I began to wonder if I should have run headlong into the crowd rather than shoot from a distance, but the zombie things were already all around me. I would go down fighting, then. Only if the stink didn't kill me first, though. I fought through the mounds of monsters that were building up around my feet, trying to catch a breath of fresh air.
Finally, I came in sight of the hut.
A little boy of maybe seven or eight stood outside, at the doorway. Surprisingly, he wasn't hiding inside, but fighting, with a long sharpened black branch from a nearby tree. I heard small frightened voices inside, and I realized he must have been defending his siblings. But he looked like he was tiring, and fast. Shoving my way through the ranks of monsters, I shoved the boy inside.
"What are you doing?" I yelled. "It's too dangerous! I'll hold them off, and you take your siblings and RUN!"
"No!" he shouted. "I'll help!" So stubborn. Like I used to be, when I was younger.
The little boy looked up at me, his eyes filling with tears ... and with something else. Amazement.
He had green eyes. Emerald-green eyes. Like...
But there was no time for reflection. I pushed the little boy inside and shut the door, shielding it with my own body. Then I turned to the monsters.
"How dare you endanger innocent people," I growled, even though all I got was some nasty grunts in return. "You will all pay for this."
I began shooting light spells every which way, with renewed vigor as I heard the agonized cries of monsters falling to them. But there was only so much energy I had left. At length, I began to tire, and the monsters, sensing this, pressed ever closer around me, so that I had to use more defensive spells than before.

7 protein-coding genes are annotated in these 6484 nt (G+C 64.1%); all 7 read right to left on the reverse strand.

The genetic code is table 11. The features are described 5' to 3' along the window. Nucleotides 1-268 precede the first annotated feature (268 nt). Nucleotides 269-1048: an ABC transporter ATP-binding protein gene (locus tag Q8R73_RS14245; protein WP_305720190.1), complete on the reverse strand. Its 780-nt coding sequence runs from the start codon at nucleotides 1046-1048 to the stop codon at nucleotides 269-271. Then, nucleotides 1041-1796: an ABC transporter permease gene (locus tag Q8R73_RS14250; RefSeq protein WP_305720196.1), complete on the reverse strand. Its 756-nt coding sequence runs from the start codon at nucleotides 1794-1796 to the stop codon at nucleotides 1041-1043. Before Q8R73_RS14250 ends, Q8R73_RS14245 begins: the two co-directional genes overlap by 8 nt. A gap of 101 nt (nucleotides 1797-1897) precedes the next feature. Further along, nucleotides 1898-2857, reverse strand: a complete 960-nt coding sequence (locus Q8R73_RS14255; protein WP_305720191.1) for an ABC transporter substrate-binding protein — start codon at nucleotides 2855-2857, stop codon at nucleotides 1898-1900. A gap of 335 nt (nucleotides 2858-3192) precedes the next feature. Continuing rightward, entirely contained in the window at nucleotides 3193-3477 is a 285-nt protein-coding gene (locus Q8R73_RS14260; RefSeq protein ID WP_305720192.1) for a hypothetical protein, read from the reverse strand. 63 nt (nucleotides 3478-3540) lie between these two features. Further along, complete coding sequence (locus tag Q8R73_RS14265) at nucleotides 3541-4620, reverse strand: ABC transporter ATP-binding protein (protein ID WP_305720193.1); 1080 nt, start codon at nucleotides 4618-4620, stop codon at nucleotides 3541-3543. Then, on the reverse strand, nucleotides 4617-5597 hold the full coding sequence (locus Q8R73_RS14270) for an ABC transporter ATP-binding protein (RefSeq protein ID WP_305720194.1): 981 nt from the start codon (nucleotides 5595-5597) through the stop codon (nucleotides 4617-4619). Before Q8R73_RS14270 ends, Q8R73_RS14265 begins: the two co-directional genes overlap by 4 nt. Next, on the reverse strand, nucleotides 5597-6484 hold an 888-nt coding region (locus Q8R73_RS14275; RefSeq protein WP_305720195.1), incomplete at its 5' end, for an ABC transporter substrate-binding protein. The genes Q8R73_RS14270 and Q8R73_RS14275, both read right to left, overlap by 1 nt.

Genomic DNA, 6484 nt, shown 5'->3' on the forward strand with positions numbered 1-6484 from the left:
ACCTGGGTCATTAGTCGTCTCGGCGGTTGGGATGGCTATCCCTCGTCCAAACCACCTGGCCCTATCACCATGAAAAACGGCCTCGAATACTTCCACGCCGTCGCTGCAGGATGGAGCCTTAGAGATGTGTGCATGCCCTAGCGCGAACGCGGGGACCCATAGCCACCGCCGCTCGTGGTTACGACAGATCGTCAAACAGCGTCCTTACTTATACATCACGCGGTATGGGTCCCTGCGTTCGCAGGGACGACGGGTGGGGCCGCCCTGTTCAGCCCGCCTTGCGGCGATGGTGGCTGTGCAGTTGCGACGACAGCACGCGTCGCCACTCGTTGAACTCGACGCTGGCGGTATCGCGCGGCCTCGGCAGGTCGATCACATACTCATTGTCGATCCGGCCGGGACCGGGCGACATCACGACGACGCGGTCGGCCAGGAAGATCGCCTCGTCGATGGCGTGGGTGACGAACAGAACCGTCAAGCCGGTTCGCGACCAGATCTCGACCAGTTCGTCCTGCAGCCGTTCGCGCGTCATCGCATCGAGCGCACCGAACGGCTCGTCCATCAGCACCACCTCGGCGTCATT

Just my luck, that I hadn't brought any mana or health potions with me.
Then I would really go down fighting.
"But not before you pay!" I shouted to the zombie things.
"Yes, they will. They're undead. They usually do, you know." An extremely familiar male voice sounded next to me.
I looked up and screamed. "ARTIX!"
"Yes?" he said, grinning mischievously. "I never knew I had that sort of effect on beautiful young ladies."
"If you could just stop scaring me to death every time I see you..." I gritted out. "And... if you could just stop talking for long enough to help me.."
"Oh yes," he said. "That calls for ... my Holy Strike!" He rushed among the undead (what polite names people had for monsters here!) and made short work of them. In less than five minutes I was left standing in a battlefield completely devoid of nasty undead. I could breathe again. I sank to the floor, utterly exhausted.
Artix, meanwhile, didn't even look strained in the least, even as he cleared the field of undead. How had he done that?
"They're all gone!" The small boy's voice rang out behind me. "You can all come out now." He and the other little kids came out, and stared, amazed, at the battlefield littered with corpses of undead (what a paradox!).
I looked at all the children and noticed they were completely different from each other. I'd thought they were the green-eyed boy's siblings, but they were not. There was one little girl with sandy hair and blue eyes, another with black hair and gray eyes, and so on. There were seven of them in total. But I noticed the green-eyed boy most.
He looked so familiar.
"Who are you?" I asked him.
"Me?" he asked. "I call myself Aden. And thank you for saving me. We all owe you our lives."
"And I am Mariel." I paused, just looking at him as he looked at me, with a sort of growing realization. At last he spoke.
Then I remembered. Something long gone, so many years ago, that it had been all but forgotten. But now I remembered. With a clarity - and a horror - that threatened to overwhelm me completely.